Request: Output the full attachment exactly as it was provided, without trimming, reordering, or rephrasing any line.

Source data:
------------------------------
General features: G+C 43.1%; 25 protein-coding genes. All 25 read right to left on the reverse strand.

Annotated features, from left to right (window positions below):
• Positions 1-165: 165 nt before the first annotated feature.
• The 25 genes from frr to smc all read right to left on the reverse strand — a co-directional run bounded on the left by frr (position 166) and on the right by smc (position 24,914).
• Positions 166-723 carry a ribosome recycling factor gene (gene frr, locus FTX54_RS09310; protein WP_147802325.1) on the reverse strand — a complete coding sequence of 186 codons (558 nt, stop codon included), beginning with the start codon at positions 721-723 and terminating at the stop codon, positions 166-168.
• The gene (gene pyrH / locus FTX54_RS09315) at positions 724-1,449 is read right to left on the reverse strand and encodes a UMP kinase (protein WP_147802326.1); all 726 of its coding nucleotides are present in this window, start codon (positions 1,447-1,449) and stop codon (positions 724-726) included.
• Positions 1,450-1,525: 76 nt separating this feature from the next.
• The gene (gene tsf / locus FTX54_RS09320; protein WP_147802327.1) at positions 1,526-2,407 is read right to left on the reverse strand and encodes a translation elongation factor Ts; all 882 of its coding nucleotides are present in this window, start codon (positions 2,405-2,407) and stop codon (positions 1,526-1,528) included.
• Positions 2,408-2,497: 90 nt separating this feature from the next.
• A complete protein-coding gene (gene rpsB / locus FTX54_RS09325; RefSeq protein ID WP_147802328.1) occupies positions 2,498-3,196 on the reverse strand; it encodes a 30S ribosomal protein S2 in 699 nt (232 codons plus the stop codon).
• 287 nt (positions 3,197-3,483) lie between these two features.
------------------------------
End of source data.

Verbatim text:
General features: G+C 43.1%; 25 protein-coding genes. All 25 read right to left on the reverse strand.

Annotated features, from left to right (window positions below):
• Positions 1-165: 165 nt before the first annotated feature.
• The 25 genes from frr to smc all read right to left on the reverse strand — a co-directional run bounded on the left by frr (position 166) and on the right by smc (position 24,914).
• Positions 166-723 carry a ribosome recycling factor gene (gene frr, locus FTX54_RS09310; protein WP_147802325.1) on the reverse strand — a complete coding sequence of 186 codons (558 nt, stop codon included), beginning with the start codon at positions 721-723 and terminating at the stop codon, positions 166-168.
• The gene (gene pyrH / locus FTX54_RS09315) at positions 724-1,449 is read right to left on the reverse strand and encodes a UMP kinase (protein WP_147802326.1); all 726 of its coding nucleotides are present in this window, start codon (positions 1,447-1,449) and stop codon (positions 724-726) included.
• Positions 1,450-1,525: 76 nt separating this feature from the next.
• The gene (gene tsf / locus FTX54_RS09320; protein WP_147802327.1) at positions 1,526-2,407 is read right to left on the reverse strand and encodes a translation elongation factor Ts; all 882 of its coding nucleotides are present in this window, start codon (positions 2,405-2,407) and stop codon (positions 1,526-1,528) included.
• Positions 2,408-2,497: 90 nt separating this feature from the next.
• A complete protein-coding gene (gene rpsB / locus FTX54_RS09325; RefSeq protein ID WP_147802328.1) occupies positions 2,498-3,196 on the reverse strand; it encodes a 30S ribosomal protein S2 in 699 nt (232 codons plus the stop codon).
• 287 nt (positions 3,197-3,483) lie between these two features.